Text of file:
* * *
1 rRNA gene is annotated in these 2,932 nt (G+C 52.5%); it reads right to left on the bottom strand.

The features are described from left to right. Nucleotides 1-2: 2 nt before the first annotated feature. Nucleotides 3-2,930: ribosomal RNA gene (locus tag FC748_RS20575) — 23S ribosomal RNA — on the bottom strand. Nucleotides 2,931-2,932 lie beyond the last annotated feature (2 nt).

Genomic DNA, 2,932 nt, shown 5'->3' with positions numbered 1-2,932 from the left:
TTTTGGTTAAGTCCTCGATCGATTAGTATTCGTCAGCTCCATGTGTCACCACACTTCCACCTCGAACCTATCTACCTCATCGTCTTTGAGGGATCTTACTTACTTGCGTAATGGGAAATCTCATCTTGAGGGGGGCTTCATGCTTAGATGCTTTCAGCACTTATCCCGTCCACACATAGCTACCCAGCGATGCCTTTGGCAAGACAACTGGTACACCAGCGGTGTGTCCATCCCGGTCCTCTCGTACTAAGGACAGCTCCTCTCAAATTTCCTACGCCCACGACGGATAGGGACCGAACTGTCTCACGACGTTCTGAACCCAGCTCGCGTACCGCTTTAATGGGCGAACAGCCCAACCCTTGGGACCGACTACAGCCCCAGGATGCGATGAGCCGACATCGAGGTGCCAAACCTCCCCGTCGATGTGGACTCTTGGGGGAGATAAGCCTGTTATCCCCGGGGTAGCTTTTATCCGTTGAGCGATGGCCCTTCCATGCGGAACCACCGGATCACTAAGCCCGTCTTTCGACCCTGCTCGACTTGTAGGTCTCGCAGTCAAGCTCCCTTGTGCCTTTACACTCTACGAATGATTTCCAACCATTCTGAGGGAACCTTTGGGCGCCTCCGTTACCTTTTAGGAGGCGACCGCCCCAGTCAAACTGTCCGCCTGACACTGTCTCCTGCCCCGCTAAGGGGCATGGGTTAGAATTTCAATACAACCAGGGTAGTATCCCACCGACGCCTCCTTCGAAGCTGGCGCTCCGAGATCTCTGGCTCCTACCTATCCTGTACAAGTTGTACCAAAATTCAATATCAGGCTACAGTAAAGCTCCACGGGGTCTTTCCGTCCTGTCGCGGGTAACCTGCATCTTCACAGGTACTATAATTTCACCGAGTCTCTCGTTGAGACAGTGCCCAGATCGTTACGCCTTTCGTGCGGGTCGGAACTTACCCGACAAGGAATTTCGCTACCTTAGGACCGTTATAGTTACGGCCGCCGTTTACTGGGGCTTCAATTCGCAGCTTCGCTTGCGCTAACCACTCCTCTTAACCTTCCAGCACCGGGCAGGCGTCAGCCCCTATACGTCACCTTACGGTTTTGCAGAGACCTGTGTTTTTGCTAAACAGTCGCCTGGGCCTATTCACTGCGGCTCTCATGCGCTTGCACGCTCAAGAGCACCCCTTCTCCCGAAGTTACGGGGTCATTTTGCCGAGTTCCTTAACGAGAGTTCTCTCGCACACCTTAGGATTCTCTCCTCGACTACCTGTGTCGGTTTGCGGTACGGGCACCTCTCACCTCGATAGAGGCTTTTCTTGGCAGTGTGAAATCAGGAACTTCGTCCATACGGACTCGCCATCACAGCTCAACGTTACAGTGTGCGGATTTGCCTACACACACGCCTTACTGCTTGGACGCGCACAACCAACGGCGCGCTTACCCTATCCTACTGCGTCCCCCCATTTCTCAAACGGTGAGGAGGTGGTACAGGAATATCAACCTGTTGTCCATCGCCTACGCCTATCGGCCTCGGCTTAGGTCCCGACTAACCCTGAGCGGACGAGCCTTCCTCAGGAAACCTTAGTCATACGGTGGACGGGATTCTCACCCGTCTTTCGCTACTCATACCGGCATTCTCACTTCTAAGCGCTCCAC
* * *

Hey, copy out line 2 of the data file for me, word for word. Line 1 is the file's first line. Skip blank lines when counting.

The features are described from left to right. Nucleotides 1-2: 2 nt before the first annotated feature. Nucleotides 3-2,930: ribosomal RNA gene (locus tag FC748_RS20575) — 23S ribosomal RNA — on the bottom strand. Nucleotides 2,931-2,932 lie beyond the last annotated feature (2 nt).